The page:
Sabrina - Play of the Wild
Sabrina is a mother and teacher who is passionate about providing children with opportunities to learn outside of the classroom, and enjoys teaching children how to garden and to discover and enjoy the wonders of nature. She founded Play of the Wild to support and encourage teachers and parents to use the outdoors for engaging learning activities.
Taking your literacy lessons outside is a great way to change up your routine and to get your class engaged in learning. It’s an excellent opportunity to bring some excitement to your lessons while also allowing the children to enjoy being outdoors in the fresh air.
If you don’t usually take your class outside for lessons, it’s a good idea to set the boundaries as well as your expectations beforehand. It is then important to continue to reinforce these throughout your time outside. The more time you spend outdoors with your class, the easier it will be to enjoy the benefits and the fun of outside learning!
Ways to take literacy outside
- Take story time outside
- Outdoor phonics
- Story stones
- Outdoor story map
- Nature walk recount & observations
- Class information book on the local area
1. Take story time outside
Having a story outside is a great way to begin taking literacy out of the classroom. It’s ideal for teachers or children who are newly adjusting to having class outside.
Choosing books about nature or the seasons can help children to tune in to the world around them. They will be able to observe and discuss these topics in much greater detail when they are sitting outdoors.
2. Outdoor phonics
It can be fun to take some phonics lessons outside to practice and reinforce classroom learning. There are various ways to do this, and the following are a few simple ideas:
Children can play games such as sight word hopscotch. Similarly, you could write large letters (including diagraphs & trigraphs) on the ground, and the children could race to stand on them when they are called out. Children could use phonics pebbles to make as many words as they can think of, using phonics sounds they are learning, or they could use them to practice spelling words. Children can go on short and long vowel hunts around the playground to look for and sort objects based on the sound of the vowels.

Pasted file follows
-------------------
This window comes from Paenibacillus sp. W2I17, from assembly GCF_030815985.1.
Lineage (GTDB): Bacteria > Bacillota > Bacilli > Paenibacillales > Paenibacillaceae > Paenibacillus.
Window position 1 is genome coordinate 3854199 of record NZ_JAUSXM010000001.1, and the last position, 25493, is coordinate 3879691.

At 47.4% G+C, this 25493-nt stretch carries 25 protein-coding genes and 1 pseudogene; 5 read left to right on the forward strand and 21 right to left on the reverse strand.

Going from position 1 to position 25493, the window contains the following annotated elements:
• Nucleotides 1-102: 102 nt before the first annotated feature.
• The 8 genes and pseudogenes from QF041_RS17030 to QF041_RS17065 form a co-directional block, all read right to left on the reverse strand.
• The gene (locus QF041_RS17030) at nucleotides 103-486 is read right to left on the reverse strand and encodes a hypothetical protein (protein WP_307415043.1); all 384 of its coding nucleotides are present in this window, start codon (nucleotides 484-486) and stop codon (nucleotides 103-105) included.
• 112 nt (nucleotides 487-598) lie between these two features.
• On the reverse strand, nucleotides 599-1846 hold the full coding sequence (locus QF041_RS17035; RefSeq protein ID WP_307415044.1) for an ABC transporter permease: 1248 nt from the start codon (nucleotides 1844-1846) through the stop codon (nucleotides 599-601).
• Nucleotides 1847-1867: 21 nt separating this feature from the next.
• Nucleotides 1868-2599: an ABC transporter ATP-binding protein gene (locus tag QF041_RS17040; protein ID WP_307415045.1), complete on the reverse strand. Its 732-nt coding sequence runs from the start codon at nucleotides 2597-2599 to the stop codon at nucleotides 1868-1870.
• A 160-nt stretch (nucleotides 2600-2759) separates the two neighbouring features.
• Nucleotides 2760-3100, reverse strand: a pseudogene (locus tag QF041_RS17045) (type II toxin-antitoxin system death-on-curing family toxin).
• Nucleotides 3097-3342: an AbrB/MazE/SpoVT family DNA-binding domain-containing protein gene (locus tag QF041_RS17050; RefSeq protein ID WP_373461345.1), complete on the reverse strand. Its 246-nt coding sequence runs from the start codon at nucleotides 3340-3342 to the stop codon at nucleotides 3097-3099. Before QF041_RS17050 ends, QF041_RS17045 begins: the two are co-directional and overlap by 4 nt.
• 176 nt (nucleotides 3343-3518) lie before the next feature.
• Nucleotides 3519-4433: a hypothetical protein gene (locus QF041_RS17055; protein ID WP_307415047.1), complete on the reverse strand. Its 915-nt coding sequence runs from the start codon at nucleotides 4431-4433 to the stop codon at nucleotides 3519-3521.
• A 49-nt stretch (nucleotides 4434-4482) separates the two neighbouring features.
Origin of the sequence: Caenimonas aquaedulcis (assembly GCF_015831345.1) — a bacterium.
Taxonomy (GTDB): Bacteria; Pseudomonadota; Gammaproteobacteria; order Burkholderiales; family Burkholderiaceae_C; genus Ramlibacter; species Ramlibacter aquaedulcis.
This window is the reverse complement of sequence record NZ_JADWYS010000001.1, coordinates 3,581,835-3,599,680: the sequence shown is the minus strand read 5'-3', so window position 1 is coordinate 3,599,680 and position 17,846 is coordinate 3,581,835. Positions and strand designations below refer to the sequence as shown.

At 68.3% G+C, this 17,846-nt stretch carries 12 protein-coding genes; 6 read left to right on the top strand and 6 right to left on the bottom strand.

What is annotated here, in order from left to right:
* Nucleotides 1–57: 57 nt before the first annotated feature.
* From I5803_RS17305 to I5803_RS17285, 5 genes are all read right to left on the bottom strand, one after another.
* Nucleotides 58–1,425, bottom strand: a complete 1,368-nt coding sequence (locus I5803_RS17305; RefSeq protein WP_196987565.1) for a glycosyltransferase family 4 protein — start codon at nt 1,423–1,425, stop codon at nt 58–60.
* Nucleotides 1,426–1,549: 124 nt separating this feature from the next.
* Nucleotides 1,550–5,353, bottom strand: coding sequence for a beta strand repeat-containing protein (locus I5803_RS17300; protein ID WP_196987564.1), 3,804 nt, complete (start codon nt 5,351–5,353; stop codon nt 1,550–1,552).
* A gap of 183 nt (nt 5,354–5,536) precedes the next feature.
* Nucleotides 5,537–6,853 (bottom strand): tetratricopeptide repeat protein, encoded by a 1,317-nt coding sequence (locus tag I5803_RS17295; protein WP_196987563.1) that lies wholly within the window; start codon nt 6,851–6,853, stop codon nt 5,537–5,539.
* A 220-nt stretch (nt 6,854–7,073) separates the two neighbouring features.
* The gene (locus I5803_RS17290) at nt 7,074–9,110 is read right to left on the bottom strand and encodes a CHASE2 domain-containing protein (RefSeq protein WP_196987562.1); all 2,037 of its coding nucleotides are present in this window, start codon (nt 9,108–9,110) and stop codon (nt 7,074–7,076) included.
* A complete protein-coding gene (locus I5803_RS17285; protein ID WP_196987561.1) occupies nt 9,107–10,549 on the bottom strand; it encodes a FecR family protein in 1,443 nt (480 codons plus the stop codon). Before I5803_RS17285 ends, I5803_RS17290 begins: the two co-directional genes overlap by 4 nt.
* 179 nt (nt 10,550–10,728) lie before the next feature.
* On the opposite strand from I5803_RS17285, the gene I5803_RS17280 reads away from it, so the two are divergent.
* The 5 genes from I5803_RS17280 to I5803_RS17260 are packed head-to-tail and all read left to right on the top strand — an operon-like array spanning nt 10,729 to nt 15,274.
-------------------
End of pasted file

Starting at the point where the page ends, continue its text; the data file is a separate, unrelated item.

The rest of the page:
3. Story stones
Children need lots of practice in reading stories, orally retelling them, and adapting other people’s stories, before they can create their own. Story stones are a great resource, and children can lay them out and order them to remind them of how the story is sequenced. These are an excellent prompt for children to visually represent stories that they have read, in order to practice retelling and adapting them.
Children can also make rocks with characters or other images on them, if they would like to add new elements or adaptations into their version.
4. Outdoor story map
Like story stones, story maps are a great way to help children retell, plan and prepare their ideas before they write a story. Story maps are another great activity to take outside.
Children can use outdoor chalk to draw 3-6 boxes in which they can then depict the parts of the story from the beginning, to the middle, and then to the end. Using these prompts will guide them in retelling their stories out loud. This is excellent practice to help children to know their story well before they write it.
5. Nature walk recount & observations
It’s a wonderful experience for children to go on nature walks during the different months of the year. It provides an exciting opportunity to observe wildlife as well as to observe and learn how the environment changes through the seasons. Children will enjoy discussing and sharing what they see and find.
These types of walks can also be a great inspiration for writing. As children walk, they can collect a few objects such as leaves, twigs, pebbles etc. to help them remember what they did and what they saw. They can then write a recount of their walk and practice using sequencers such as first, then, next, after that, and finally in describing their experience.
6. Class information book on the local area
Creating a class information book about the local area can be a fun way to take learning outside over the course of a term. When I have done this with my classes, I have taken them on walking trips to local points of interest each week or fortnight.
Children can see and learn first hand about places such as the train station, pond, post office, park, shop, market, church or temple. After each visit, they can discuss and then write about these places, including the facts that they have learnt. The children’s writing can then be compiled along with the photos taken on the various outings, to make a class book.
These exciting outside literacy activities will be sure to engage and excite your students! If you have any more fun ideas for taking literacy learning outside, we would love to hear from you!